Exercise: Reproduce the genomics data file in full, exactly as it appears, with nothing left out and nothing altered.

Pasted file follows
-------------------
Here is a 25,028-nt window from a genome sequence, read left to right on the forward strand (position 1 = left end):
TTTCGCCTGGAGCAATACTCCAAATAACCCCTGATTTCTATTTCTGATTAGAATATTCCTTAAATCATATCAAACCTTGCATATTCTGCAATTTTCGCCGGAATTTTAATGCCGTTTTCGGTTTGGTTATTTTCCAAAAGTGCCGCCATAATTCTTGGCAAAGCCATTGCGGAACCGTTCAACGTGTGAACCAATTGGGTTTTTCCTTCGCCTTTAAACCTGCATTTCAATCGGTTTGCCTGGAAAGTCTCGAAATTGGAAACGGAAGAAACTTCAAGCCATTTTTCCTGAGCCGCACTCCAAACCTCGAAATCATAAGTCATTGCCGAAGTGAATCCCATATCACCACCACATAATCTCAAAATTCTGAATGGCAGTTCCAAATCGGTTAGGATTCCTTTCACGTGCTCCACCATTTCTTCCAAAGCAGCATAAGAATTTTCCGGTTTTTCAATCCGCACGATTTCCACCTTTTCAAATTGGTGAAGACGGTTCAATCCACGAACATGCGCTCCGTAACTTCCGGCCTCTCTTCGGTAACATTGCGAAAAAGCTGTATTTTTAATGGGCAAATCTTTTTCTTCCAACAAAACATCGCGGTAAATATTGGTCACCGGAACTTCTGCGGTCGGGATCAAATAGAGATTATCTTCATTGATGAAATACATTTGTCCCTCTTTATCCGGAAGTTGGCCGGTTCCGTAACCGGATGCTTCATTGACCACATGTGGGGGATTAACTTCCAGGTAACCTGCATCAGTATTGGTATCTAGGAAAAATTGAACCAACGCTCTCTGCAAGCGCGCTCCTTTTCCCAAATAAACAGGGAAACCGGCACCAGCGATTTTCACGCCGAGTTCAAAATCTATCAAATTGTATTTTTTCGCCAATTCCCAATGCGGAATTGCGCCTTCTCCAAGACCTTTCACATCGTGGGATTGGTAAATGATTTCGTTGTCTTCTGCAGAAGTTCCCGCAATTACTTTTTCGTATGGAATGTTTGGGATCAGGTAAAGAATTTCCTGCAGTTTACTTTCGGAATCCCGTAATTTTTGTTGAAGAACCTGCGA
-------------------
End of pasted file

Here is a 25,028-nt window from a genome sequence, read left to right on the forward strand (position 1 = left end):
TTTCGCCTGGAGCAATACTCCAAATAACCCCTGATTTCTATTTCTGATTAGAATATTCCTTAAATCATATCAAACCTTGCATATTCTGCAATTTTCGCCGGAATTTTAATGCCGTTTTCGGTTTGGTTATTTTCCAAAAGTGCCGCCATAATTCTTGGCAAAGCCATTGCGGAACCGTTCAACGTGTGAACCAATTGGGTTTTTCCTTCGCCTTTAAACCTGCATTTCAATCGGTTTGCCTGGAAAGTCTCGAAATTGGAAACGGAAGAAACTTCAAGCCATTTTTCCTGAGCCGCACTCCAAACCTCGAAATCATAAGTCATTGCCGAAGTGAATCCCATATCACCACCACATAATCTCAAAATTCTGAATGGCAGTTCCAAATCGGTTAGGATTCCTTTCACGTGCTCCACCATTTCTTCCAAAGCAGCATAAGAATTTTCCGGTTTTTCAATCCGCACGATTTCCACCTTTTCAAATTGGTGAAGACGGTTCAATCCACGAACATGCGCTCCGTAACTTCCGGCCTCTCTTCGGTAACATTGCGAAAAAGCTGTATTTTTAATGGGCAAATCTTTTTCTTCCAACAAAACATCGCGGTAAATATTGGTCACCGGAACTTCTGCGGTCGGGATCAAATAGAGATTATCTTCATTGATGAAATACATTTGTCCCTCTTTATCCGGAAGTTGGCCGGTTCCGTAACCGGATGCTTCATTGACCACATGTGGGGGATTAACTTCCAGGTAACCTGCATCAGTATTGGTATCTAGGAAAAATTGAACCAACGCTCTCTGCAAGCGCGCTCCTTTTCCCAAATAAACAGGGAAACCGGCACCAGCGATTTTCACGCCGAGTTCAAAATCTATCAAATTGTATTTTTTCGCCAATTCCCAATGCGGAATTGCGCCTTCTCCAAGACCTTTCACATCGTGGGATTGGTAAATGATTTCGTTGTCTTCTGCAGAAGTTCCCGCAATTACTTTTTCGTATGGAATGTTTGGGATCAGGTAAAGAATTTCCTGCAGTTTACTTTCGGAATCCCGTAATTTTTGTTGAAGAACCTGCGA